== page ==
# What weighs more?

1. Mar 2, 2011

### Goongyae

What weighs more?

An ounce of feathers?
Or an ounce of gold?

2. Mar 2, 2011

### micromass

Staff Emeritus
Well, obviously, their mass is the same. But does that mean that they weigh thesame? I think not: an ounce of feathers will take up more place than an ounce of gold. Therefore, the feathers will be more prown to local fluctuations of g. In particular, the center of mass of the feathers will be at an higher altitude then with the gold. Thus g for the feathers will be a bit lower. This is why I think that the weight of the feathers is less then the weight of the gold!

3. Mar 2, 2011

### Goongyae

Answer: the ounce of gold will be noticeably heavier than the ounce of feathers.

Because precious metals are conventionally measured in troy ounces, not in avoirdupois ounces.

4. Mar 2, 2011

### BobG

Ounces are a measure of weight or a measure of volume. However, using your logic, they could have a slightly different mass - in this case, somewhere in the 1 millislug range (:uhh:).

5. Mar 2, 2011

### Gokul43201

Staff Emeritus
[Ignoring the QI klaxons]

The correction in g goes like 2h/R (R is earth's radius). So, for a pile of feathers that's a whopping 60 cm high, the relative difference of weight is about 60cm/6000km or about 1 in 10 million.

On the other hand, there is a much bigger effect, somewhere in the region of 1 in 1000, from the difference in buoyant force (I assumed that feathers have a density similar to most organic matter, somewhere in the range of 1g/cc).

6. Mar 2, 2011

### micromass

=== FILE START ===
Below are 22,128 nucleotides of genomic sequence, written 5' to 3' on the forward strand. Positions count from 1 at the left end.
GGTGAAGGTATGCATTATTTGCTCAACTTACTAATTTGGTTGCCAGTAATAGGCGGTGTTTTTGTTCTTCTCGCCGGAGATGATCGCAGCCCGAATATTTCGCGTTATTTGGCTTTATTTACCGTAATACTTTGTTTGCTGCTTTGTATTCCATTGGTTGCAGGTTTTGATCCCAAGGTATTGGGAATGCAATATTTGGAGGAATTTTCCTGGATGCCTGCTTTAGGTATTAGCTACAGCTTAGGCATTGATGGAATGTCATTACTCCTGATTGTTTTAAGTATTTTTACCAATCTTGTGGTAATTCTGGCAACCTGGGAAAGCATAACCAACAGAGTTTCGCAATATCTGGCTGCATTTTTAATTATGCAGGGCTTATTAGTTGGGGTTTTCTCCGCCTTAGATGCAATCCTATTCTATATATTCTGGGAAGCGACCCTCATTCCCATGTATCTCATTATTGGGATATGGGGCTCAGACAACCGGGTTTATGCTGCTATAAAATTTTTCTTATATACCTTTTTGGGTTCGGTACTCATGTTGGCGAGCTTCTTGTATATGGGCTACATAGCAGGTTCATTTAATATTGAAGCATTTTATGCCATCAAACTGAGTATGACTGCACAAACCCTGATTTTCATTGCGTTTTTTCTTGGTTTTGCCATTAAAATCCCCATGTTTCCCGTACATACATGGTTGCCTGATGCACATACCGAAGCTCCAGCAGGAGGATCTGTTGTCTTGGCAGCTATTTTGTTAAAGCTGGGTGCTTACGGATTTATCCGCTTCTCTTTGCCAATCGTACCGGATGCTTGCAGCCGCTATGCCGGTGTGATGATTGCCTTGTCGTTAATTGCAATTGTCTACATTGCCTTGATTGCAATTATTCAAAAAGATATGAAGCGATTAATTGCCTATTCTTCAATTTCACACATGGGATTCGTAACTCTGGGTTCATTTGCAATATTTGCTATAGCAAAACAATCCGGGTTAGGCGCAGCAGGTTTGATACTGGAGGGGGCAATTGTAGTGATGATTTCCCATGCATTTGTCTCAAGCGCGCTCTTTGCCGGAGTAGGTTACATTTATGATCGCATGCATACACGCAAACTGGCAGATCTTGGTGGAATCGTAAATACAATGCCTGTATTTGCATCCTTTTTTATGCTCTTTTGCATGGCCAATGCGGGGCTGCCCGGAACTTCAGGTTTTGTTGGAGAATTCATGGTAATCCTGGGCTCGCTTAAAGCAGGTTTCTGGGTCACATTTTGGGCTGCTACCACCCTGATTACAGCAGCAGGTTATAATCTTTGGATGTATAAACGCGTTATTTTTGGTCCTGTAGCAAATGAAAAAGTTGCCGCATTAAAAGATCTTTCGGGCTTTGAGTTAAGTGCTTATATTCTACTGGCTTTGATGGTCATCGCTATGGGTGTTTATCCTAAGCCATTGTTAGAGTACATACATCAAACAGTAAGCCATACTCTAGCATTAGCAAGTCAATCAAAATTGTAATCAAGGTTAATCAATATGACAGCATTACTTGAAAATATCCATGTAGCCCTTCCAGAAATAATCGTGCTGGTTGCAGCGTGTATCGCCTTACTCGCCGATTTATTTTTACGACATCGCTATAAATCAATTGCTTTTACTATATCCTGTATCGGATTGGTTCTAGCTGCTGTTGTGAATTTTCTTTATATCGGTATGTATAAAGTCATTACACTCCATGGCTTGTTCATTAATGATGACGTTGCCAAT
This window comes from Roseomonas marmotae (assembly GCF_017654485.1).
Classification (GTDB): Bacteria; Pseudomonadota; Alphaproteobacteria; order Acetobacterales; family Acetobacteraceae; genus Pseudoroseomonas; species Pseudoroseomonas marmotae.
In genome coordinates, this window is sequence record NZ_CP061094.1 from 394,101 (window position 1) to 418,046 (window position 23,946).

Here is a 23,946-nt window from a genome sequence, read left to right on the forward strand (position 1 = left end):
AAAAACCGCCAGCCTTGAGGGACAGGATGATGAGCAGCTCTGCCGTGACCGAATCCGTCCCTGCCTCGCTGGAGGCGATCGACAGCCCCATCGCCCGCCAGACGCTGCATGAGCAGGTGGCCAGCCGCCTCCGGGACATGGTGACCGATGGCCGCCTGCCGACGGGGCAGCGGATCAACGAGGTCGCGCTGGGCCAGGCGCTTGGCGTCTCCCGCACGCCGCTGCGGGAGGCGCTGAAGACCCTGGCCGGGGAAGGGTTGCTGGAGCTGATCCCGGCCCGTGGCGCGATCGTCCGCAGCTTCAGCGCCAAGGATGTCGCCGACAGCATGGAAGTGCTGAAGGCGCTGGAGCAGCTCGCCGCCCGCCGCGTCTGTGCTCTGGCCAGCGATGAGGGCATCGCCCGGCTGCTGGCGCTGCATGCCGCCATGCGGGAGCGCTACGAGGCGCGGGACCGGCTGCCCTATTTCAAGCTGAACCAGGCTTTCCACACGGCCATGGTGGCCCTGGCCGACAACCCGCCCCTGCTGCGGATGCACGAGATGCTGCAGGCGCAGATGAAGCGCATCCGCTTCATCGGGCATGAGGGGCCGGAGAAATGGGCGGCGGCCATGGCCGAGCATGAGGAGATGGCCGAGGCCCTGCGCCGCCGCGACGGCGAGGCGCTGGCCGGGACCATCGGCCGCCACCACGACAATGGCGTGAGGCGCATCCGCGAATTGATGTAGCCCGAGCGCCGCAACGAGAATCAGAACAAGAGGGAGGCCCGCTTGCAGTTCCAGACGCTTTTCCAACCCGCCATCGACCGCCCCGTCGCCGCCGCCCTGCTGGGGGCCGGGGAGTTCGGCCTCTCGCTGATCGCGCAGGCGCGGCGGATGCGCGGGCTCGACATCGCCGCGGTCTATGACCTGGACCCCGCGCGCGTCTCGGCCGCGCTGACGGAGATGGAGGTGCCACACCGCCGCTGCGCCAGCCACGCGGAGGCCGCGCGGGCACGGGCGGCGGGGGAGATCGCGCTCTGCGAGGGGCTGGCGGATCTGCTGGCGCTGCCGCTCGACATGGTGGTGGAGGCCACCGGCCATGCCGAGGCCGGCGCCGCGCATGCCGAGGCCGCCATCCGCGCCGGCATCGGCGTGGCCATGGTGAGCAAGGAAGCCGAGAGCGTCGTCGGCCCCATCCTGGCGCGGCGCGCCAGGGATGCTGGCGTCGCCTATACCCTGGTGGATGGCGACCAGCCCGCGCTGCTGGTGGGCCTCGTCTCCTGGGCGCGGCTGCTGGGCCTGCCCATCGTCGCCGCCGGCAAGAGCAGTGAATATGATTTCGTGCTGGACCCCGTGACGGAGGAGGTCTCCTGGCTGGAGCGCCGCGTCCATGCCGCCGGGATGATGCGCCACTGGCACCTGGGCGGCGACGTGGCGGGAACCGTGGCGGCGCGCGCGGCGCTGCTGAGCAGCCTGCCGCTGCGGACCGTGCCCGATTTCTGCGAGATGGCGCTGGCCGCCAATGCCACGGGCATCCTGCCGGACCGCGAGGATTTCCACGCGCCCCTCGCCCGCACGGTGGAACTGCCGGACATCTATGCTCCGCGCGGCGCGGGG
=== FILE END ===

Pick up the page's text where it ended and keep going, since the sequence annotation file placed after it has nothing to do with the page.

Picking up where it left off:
Staff Emeritus
Wow, I thought that nobody would take my answer seriously. But you guys even did the calculations I really love this forum :!!)

7. Mar 3, 2011

### Goongyae

BTW the ounce of gold will be about 10% heavier than the ounce of feathers.

8. Mar 3, 2011

### BobG

Variations in the local g are very important to satellite attitude control.

In fact, this caused a problem with one of the shuttle experiments. The goal was to take measurements of the Earth's magnetic field. Unfortunately, electrical currents in the shuttle create their own magnetic field, so the magnetic sensor had to be located far enough away from the Shuttle that the sensor wouldn't detect the shuttle's magnetic field. Putting that sensor out on the end of a long boom put it into a slightly weaker gravity. Since it was obviously going the same speed as the shuttle, it meant the sensor at the end of the boom should pull further away from the Earth than the shuttle, creating a constant torque which would cost the shuttle fuel to counter with its thrusters, and thereby shorten the mission.

The 'solution' was a hose that went along the boom and let fuel leak out at the end of the boom. Even though it generated a tiny amount of 'thrust', the torque generated was equal to the thrust times the radius (the length of the boom). Unfortunately, the hose became clogged and they wound up having to shorten the mission anyway.

Are you trying to hijack this thread? :rofl:

9. Mar 3, 2011

### Staff: Mentor

On the other hand, a pound of gold is about 18% less massive than a pound of feathers.

Gotta love those English units!

10. Jul 19, 2011

### Fun Value

Most of the gold is deep in the earth. If it was at earth's center, would it weigh anything?
Most feathers might be closer to earth's surface where g = 9.8m/s/s.